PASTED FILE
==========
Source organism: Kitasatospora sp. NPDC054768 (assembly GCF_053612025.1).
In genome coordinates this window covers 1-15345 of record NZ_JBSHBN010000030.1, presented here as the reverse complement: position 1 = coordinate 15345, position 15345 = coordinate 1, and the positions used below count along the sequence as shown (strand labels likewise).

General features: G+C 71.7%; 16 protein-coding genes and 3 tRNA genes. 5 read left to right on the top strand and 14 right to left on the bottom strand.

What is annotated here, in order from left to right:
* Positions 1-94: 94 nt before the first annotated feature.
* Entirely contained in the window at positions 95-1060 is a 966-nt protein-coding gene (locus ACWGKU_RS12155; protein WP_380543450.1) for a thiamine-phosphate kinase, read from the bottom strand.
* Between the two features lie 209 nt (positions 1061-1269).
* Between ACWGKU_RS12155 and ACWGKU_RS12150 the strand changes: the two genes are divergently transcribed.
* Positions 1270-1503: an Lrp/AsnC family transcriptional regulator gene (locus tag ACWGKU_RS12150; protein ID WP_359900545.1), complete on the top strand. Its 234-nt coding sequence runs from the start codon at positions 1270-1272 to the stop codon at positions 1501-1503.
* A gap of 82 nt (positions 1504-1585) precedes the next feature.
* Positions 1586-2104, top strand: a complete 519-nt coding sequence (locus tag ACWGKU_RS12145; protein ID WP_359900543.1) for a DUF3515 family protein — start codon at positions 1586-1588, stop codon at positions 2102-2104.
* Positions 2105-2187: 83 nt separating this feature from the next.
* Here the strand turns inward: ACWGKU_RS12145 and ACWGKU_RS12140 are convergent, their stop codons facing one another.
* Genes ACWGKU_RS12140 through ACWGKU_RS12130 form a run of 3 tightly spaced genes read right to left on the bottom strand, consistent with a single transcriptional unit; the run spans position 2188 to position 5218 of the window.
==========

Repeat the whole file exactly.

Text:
Source organism: Kitasatospora sp. NPDC054768 (assembly GCF_053612025.1).
In genome coordinates this window covers 1-15345 of record NZ_JBSHBN010000030.1, presented here as the reverse complement: position 1 = coordinate 15345, position 15345 = coordinate 1, and the positions used below count along the sequence as shown (strand labels likewise).

General features: G+C 71.7%; 16 protein-coding genes and 3 tRNA genes. 5 read left to right on the top strand and 14 right to left on the bottom strand.

What is annotated here, in order from left to right:
* Positions 1-94: 94 nt before the first annotated feature.
* Entirely contained in the window at positions 95-1060 is a 966-nt protein-coding gene (locus ACWGKU_RS12155; protein WP_380543450.1) for a thiamine-phosphate kinase, read from the bottom strand.
* Between the two features lie 209 nt (positions 1061-1269).
* Between ACWGKU_RS12155 and ACWGKU_RS12150 the strand changes: the two genes are divergently transcribed.
* Positions 1270-1503: an Lrp/AsnC family transcriptional regulator gene (locus tag ACWGKU_RS12150; protein ID WP_359900545.1), complete on the top strand. Its 234-nt coding sequence runs from the start codon at positions 1270-1272 to the stop codon at positions 1501-1503.
* A gap of 82 nt (positions 1504-1585) precedes the next feature.
* Positions 1586-2104, top strand: a complete 519-nt coding sequence (locus tag ACWGKU_RS12145; protein ID WP_359900543.1) for a DUF3515 family protein — start codon at positions 1586-1588, stop codon at positions 2102-2104.
* Positions 2105-2187: 83 nt separating this feature from the next.
* Here the strand turns inward: ACWGKU_RS12145 and ACWGKU_RS12140 are convergent, their stop codons facing one another.
* Genes ACWGKU_RS12140 through ACWGKU_RS12130 form a run of 3 tightly spaced genes read right to left on the bottom strand, consistent with a single transcriptional unit; the run spans position 2188 to position 5218 of the window.